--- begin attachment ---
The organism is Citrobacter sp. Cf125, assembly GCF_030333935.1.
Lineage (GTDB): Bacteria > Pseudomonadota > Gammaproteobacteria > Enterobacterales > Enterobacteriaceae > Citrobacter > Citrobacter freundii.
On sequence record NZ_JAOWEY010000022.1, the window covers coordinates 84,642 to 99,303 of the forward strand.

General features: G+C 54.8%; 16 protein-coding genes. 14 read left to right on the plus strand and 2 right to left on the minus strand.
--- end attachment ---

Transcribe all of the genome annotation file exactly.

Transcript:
The organism is Citrobacter sp. Cf125, assembly GCF_030333935.1.
Lineage (GTDB): Bacteria > Pseudomonadota > Gammaproteobacteria > Enterobacterales > Enterobacteriaceae > Citrobacter > Citrobacter freundii.
On sequence record NZ_JAOWEY010000022.1, the window covers coordinates 84,642 to 99,303 of the forward strand.

General features: G+C 54.8%; 16 protein-coding genes. 14 read left to right on the plus strand and 2 right to left on the minus strand.